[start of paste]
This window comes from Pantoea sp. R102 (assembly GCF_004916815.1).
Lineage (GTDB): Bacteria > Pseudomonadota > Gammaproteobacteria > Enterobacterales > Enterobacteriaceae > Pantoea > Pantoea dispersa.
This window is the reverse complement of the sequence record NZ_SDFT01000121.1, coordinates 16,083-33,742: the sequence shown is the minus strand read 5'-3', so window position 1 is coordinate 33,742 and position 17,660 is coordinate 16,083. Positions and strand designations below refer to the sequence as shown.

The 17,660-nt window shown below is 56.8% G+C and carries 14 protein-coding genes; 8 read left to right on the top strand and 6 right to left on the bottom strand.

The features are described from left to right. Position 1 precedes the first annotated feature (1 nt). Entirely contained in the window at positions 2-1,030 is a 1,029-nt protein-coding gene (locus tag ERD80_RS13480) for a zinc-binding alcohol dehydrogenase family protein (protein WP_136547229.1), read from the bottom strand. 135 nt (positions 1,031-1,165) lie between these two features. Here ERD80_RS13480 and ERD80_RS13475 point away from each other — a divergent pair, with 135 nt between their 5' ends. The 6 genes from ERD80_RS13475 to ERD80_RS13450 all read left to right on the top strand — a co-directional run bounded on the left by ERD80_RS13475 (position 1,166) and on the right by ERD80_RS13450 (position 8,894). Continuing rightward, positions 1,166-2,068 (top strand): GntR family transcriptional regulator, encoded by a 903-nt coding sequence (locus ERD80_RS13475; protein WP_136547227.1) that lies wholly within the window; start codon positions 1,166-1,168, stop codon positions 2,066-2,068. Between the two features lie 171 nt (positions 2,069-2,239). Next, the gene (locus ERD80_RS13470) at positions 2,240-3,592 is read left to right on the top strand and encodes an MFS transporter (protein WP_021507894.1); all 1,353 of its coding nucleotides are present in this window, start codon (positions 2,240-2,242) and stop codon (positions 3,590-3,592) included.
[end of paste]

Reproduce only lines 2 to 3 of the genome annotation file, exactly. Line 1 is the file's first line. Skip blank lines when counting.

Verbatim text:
Lineage (GTDB): Bacteria > Pseudomonadota > Gammaproteobacteria > Enterobacterales > Enterobacteriaceae > Pantoea > Pantoea dispersa.
This window is the reverse complement of the sequence record NZ_SDFT01000121.1, coordinates 16,083-33,742: the sequence shown is the minus strand read 5'-3', so window position 1 is coordinate 33,742 and position 17,660 is coordinate 16,083. Positions and strand designations below refer to the sequence as shown.